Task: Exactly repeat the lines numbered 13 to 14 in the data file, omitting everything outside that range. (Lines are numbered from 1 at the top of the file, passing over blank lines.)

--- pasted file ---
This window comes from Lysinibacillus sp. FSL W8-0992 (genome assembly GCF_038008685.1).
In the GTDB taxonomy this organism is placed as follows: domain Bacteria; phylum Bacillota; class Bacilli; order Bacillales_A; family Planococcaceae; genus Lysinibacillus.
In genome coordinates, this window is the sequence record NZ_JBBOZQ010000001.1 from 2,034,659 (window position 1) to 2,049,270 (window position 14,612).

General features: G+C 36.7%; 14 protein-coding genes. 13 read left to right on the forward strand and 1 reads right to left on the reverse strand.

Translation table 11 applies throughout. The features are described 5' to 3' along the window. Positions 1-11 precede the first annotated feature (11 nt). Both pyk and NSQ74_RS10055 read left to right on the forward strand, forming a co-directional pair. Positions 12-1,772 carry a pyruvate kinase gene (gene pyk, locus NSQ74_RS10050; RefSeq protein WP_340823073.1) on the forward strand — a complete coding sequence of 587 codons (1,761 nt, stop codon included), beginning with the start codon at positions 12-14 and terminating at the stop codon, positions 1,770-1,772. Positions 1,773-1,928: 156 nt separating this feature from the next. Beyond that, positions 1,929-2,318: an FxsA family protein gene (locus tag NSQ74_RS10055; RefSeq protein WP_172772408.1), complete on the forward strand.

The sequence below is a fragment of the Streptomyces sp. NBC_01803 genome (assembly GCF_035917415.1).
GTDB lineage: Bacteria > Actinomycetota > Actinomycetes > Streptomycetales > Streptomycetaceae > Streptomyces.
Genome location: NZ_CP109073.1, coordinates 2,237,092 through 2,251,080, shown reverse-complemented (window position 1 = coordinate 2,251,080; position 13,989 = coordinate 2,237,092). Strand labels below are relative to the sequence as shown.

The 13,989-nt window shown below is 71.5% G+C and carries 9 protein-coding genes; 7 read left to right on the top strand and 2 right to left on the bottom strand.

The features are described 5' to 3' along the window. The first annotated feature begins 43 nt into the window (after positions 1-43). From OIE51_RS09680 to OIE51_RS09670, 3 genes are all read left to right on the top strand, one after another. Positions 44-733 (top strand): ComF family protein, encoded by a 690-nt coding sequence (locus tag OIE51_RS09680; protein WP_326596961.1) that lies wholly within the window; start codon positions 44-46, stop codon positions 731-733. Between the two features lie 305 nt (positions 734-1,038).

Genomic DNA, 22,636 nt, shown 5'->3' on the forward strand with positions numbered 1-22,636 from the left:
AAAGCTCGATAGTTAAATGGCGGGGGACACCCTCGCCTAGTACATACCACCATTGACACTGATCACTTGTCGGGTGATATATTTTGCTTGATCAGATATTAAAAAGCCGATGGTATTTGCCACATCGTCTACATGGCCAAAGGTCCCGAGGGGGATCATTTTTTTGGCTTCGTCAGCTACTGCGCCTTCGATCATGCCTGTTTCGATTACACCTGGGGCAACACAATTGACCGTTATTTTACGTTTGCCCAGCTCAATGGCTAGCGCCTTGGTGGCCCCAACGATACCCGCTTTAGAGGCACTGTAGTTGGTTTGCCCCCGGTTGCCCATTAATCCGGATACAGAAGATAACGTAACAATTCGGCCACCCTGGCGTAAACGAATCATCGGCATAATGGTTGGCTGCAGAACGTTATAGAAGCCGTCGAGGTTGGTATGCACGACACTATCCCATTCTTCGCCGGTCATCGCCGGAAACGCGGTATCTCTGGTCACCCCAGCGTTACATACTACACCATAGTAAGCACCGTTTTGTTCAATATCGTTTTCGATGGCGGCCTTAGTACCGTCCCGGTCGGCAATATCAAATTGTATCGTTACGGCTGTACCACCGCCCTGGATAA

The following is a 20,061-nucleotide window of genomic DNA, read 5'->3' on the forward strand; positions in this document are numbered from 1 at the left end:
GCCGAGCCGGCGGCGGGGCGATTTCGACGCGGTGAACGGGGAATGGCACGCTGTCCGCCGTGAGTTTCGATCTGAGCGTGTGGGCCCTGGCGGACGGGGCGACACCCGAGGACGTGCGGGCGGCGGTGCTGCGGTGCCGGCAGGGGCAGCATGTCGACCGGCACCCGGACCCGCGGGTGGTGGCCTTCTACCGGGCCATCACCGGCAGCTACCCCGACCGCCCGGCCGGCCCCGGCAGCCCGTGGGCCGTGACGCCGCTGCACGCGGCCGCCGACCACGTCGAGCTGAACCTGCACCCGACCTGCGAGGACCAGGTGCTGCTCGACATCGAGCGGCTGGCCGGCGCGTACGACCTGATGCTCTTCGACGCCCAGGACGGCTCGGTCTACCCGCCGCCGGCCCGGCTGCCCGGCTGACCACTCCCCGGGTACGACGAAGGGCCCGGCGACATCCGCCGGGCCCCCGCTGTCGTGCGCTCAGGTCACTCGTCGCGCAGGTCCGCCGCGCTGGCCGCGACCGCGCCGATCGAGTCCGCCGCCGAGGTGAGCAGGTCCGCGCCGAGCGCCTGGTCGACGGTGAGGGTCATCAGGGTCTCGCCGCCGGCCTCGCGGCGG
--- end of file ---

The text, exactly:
The following is a 20,061-nucleotide window of genomic DNA, read 5'->3' on the forward strand; positions in this document are numbered from 1 at the left end:
GCCGAGCCGGCGGCGGGGCGATTTCGACGCGGTGAACGGGGAATGGCACGCTGTCCGCCGTGAGTTTCGATCTGAGCGTGTGGGCCCTGGCGGACGGGGCGACACCCGAGGACGTGCGGGCGGCGGTGCTGCGGTGCCGGCAGGGGCAGCATGTCGACCGGCACCCGGACCCGCGGGTGGTGGCCTTCTACCGGGCCATCACCGGCAGCTACCCCGACCGCCCGGCCGGCCCCGGCAGCCCGTGGGCCGTGACGCCGCTGCACGCGGCCGCCGACCACGTCGAGCTGAACCTGCACCCGACCTGCGAGGACCAGGTGCTGCTCGACATCGAGCGGCTGGCCGGCGCGTACGACCTGATGCTCTTCGACGCCCAGGACGGCTCGGTCTACCCGCCGCCGGCCCGGCTGCCCGGCTGACCACTCCCCGGGTACGACGAAGGGCCCGGCGACATCCGCCGGGCCCCCGCTGTCGTGCGCTCAGGTCACTCGTCGCGCAGGTCCGCCGCGCTGGCCGCGACCGCGCCGATCGAGTCCGCCGCCGAGGTGAGCAGGTCCGCGCCGAGCGCCTGGTCGACGGTGAGGGTCATCAGGGTCTCGCCGCCGGCCTCGCGGCGG